WASHINGTON – U.S. Deputy Secretary of State Richard Armitage reportedly told Democratic Party of Japan leader Katsuya Okada on Thursday that the war-renouncing Article 9 of Japan’s Constitution is not, in fact, an impediment to bilateral ties.
This apparent U-turn was revealed by Okada at a news conference in Washington, following his meetings the same day with Armitage and other U.S. officials.
He quoted Armitage as saying he realizes the unique nature of Article 9 and does not view it as an obstacle to U.S.-Japan ties, adding that revising the Constitution is up to Japan.
During a July 21 meeting with Liberal Democratic Party lawmaker Hidenao Nakagawa, Armitage reportedly said Article 9 was becoming an obstacle to the Japan-U.S. alliance. He also said the Constitution must be revised if Japan is to gain a permanent seat on the U.N. Security Council.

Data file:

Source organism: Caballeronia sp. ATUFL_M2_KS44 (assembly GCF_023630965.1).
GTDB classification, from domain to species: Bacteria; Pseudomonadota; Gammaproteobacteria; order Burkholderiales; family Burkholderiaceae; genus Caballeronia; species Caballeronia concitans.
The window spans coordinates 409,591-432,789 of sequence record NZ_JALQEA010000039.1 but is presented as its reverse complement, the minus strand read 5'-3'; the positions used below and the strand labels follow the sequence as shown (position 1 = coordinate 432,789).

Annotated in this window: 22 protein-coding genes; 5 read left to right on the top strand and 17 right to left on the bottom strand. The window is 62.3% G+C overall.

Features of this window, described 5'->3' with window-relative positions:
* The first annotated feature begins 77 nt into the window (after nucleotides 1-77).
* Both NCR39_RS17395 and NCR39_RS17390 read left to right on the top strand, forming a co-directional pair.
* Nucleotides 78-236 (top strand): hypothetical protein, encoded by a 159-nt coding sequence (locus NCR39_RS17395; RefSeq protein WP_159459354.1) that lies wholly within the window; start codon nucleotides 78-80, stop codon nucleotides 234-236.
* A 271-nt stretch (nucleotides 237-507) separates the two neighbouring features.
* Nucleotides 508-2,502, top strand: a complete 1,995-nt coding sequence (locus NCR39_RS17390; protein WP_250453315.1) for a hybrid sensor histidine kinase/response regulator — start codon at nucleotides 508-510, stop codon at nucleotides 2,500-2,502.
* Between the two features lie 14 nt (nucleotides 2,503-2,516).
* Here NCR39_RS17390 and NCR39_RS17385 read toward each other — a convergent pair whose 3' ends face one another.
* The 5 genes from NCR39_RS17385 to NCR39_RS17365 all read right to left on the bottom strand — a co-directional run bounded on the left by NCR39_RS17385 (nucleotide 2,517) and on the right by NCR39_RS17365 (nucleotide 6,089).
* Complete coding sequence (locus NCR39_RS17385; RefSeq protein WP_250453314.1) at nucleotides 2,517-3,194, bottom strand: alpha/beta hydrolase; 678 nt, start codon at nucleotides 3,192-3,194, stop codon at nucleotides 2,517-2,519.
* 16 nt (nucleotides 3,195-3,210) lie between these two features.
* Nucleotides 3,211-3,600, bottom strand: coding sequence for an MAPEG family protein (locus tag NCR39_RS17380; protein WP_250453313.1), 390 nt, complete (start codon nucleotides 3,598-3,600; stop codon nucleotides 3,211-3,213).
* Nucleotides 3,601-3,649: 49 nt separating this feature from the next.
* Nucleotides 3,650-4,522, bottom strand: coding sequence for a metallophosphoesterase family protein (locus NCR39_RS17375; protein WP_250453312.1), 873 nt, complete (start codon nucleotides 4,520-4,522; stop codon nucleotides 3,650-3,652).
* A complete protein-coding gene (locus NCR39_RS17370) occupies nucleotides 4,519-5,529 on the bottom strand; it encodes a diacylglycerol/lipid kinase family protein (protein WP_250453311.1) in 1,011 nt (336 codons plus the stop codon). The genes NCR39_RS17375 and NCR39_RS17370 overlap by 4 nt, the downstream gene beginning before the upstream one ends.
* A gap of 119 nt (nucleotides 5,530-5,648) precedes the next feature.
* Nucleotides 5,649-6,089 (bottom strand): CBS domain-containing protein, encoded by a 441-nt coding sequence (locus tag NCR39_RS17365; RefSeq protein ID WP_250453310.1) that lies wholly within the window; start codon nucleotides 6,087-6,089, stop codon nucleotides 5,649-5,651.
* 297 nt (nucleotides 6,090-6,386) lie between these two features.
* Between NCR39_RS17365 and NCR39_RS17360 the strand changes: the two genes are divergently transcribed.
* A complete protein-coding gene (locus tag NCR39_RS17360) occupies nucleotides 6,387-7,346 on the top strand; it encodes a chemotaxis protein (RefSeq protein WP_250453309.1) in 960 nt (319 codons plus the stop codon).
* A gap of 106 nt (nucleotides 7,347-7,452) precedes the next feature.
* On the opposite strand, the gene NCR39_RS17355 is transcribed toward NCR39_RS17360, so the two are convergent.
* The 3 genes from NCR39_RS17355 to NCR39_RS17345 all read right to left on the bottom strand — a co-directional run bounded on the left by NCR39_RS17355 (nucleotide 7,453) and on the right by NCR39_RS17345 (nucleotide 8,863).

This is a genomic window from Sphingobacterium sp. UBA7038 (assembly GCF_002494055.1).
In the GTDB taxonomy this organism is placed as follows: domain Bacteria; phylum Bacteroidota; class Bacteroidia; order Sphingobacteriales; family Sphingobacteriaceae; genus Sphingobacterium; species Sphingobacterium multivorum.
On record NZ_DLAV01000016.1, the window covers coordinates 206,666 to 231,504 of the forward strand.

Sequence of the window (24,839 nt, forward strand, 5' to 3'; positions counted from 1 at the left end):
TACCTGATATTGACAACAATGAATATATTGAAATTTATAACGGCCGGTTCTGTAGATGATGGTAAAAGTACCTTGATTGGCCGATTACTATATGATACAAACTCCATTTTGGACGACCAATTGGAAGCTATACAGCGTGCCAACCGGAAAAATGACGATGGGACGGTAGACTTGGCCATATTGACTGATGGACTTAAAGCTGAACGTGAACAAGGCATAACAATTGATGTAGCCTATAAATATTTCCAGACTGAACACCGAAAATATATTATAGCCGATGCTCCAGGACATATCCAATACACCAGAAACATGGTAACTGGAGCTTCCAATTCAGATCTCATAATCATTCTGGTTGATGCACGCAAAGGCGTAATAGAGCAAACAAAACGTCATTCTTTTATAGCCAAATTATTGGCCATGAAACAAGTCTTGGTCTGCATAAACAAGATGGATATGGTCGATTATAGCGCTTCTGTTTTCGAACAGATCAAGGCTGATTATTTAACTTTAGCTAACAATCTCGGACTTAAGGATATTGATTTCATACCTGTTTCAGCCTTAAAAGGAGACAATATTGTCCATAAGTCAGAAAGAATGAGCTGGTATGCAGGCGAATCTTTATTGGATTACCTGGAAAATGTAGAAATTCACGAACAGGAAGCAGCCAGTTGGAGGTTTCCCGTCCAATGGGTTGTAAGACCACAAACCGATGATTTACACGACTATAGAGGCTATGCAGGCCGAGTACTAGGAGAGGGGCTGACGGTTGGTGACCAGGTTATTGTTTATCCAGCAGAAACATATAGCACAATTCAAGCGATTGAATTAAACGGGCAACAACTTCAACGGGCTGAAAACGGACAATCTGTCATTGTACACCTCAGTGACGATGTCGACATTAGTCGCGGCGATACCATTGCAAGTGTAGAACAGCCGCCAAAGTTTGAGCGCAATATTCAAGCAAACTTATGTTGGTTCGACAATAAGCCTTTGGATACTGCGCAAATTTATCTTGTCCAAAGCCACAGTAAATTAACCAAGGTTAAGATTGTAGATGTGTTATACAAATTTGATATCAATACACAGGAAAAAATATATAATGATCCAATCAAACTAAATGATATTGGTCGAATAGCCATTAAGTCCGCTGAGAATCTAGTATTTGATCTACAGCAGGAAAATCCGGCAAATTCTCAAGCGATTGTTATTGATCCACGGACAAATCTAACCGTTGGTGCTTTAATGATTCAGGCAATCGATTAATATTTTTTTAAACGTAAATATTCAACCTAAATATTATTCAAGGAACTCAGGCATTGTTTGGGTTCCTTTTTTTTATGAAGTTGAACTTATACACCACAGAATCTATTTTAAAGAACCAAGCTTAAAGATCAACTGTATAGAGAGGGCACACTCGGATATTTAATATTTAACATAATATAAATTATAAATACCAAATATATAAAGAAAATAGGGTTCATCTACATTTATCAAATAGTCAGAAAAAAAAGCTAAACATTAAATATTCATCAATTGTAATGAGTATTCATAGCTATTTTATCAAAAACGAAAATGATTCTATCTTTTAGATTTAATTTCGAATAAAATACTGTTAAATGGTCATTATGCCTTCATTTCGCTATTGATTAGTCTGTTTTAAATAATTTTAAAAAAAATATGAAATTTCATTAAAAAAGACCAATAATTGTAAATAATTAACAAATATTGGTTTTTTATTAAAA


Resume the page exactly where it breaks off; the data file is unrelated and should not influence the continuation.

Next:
The remark drew strong criticism from both ruling and opposition lawmakers in Japan. Armitage apparently considered this reaction in backtracking on his earlier remarks.
According to Okada, Armitage voiced support for Japan’s bid to become a permanent member of the Security Council, stating that constitutional reform and Japan’s efforts to get onto the council as a permanent member are two separate issues.
In a time of both misinformation and too much information, quality journalism is more crucial than ever.
By subscribing, you can help us get the story right.